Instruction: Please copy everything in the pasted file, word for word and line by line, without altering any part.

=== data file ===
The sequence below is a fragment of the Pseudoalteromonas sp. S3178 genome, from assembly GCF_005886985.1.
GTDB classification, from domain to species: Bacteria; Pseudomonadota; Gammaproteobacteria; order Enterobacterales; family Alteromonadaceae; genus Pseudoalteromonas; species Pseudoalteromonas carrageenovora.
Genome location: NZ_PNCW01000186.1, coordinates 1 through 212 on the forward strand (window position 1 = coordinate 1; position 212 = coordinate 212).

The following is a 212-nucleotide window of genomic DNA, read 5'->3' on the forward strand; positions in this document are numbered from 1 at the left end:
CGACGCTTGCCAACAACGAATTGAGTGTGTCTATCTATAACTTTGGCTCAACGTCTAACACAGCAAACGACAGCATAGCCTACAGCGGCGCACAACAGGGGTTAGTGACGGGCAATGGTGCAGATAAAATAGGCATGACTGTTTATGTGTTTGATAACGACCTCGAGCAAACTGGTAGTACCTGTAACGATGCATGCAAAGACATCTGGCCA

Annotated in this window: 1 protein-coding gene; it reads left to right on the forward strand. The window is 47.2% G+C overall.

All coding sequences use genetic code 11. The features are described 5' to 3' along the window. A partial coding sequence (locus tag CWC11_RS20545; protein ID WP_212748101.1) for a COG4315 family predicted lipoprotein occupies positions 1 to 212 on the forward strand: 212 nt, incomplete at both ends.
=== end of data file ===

The sequence below is a fragment of the Pseudoalteromonas sp. S3178 genome, from assembly GCF_005886985.1.
GTDB classification, from domain to species: Bacteria; Pseudomonadota; Gammaproteobacteria; order Enterobacterales; family Alteromonadaceae; genus Pseudoalteromonas; species Pseudoalteromonas carrageenovora.
Genome location: NZ_PNCW01000186.1, coordinates 1 through 212 on the forward strand (window position 1 = coordinate 1; position 212 = coordinate 212).

The following is a 212-nucleotide window of genomic DNA, read 5'->3' on the forward strand; positions in this document are numbered from 1 at the left end:
CGACGCTTGCCAACAACGAATTGAGTGTGTCTATCTATAACTTTGGCTCAACGTCTAACACAGCAAACGACAGCATAGCCTACAGCGGCGCACAACAGGGGTTAGTGACGGGCAATGGTGCAGATAAAATAGGCATGACTGTTTATGTGTTTGATAACGACCTCGAGCAAACTGGTAGTACCTGTAACGATGCATGCAAAGACATCTGGCCA

Annotated in this window: 1 protein-coding gene; it reads left to right on the forward strand. The window is 47.2% G+C overall.

All coding sequences use genetic code 11. The features are described 5' to 3' along the window. A partial coding sequence (locus tag CWC11_RS20545; protein ID WP_212748101.1) for a COG4315 family predicted lipoprotein occupies positions 1 to 212 on the forward strand: 212 nt, incomplete at both ends.